Supreme Court to hear Md. case

SEC seeks right to recover funds of defrauded investors

November 09, 2001|By Meredith Cohn | Meredith Cohn,SUN STAFF

The Supreme Court agreed yesterday to decide if the U.S. Securities and Exchange Commission can recover money a Maryland stockbroker defrauded from an investor and his daughter, both mentally disabled.

Charles Zandford was found guilty in 1995 in federal District Court of 13 counts of wire fraud and sentenced to 52 months in prison and ordered to pay $10,800.

The SEC said Zandford, then a stockbroker in the Bethesda office of Dominick and Dominick Inc., defrauded William R. Wood of his life's savings of $343,000.

Wood, now deceased, was elderly and had physical and mental disabilities. He held a joint account with his daughter Diane Wood Okstulski, also mentally disabled.

Zandford, who listed Glen Burnie and Annapolis addresses in court papers, liquidated the securities in the victims' account as well as mutual fund shares they also held. He used the money to purchase securities through a girlfriend's brokerage account and for personal expenses, including credit-card debts and bank loans.

The SEC sought in a civil suit to recover the stolen money. But the 4th U.S. Circuit Court of Appeals ruled in January that the SEC did not have authority to sue Zandford to recover the funds. It did uphold the criminal conviction.

The Justice Department, which asked the Supreme Court to review the case, said that if the decision against the SEC civil case is not overturned, it "will significantly impair the SEC's ability to enforce the securities laws for the protection of investors."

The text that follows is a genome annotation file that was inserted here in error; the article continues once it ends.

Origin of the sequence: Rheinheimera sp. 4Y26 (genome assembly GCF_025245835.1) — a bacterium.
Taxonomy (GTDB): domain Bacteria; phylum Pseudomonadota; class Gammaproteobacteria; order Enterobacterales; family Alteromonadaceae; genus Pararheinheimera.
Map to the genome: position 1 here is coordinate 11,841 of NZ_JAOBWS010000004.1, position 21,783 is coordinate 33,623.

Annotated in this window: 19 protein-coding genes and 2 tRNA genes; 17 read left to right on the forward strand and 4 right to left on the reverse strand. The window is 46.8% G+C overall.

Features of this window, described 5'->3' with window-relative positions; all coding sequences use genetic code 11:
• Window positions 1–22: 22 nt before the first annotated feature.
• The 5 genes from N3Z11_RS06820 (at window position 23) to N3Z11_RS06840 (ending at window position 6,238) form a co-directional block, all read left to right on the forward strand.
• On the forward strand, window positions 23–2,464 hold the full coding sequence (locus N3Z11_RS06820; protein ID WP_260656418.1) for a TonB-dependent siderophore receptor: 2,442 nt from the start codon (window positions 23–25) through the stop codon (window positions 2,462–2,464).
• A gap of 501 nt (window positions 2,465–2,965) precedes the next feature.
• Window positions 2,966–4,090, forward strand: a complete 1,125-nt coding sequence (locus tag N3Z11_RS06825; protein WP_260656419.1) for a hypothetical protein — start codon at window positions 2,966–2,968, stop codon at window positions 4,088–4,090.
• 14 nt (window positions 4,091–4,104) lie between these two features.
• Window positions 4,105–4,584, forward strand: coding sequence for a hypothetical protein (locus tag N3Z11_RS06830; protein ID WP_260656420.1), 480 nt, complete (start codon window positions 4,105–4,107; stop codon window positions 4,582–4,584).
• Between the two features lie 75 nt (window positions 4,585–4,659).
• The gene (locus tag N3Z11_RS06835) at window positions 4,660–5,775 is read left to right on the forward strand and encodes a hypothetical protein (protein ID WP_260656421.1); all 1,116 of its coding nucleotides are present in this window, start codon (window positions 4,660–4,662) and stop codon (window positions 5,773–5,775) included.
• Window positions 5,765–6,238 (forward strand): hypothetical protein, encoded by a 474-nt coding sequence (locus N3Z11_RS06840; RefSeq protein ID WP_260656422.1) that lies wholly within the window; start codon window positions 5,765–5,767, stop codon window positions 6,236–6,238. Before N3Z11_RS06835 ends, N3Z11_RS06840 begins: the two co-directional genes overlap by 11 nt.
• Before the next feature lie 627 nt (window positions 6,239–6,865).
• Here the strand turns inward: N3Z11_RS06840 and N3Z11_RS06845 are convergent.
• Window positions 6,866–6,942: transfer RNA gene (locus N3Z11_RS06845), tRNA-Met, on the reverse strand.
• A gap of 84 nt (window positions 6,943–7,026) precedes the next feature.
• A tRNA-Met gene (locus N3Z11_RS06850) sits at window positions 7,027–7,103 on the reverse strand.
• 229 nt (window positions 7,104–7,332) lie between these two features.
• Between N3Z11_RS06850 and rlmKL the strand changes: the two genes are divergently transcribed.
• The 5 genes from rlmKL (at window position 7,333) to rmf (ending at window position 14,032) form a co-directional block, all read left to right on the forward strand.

Solicitor General Theodore B. Olson, who represents the federal government before the Supreme Court, wrote to the court: "Brokers play a critical role in enabling the participation of investors in the securities markets, and frauds that impair customer assets erode investor confidence and undermine the operation of the markets."

But Zandford's attorney, Steven H. Goldblatt, questioned the scope of the case. "This case does not pose an issue of national concern," he said in court papers. "To the extent that broker theft is a national problem, it is fully addressed by federal and state law and is not hampered by the court of appeals here."

Goldblatt and the SEC declined to comment further.

The Supreme Court will hear the case next year.

The Associated Press contributed to this article.

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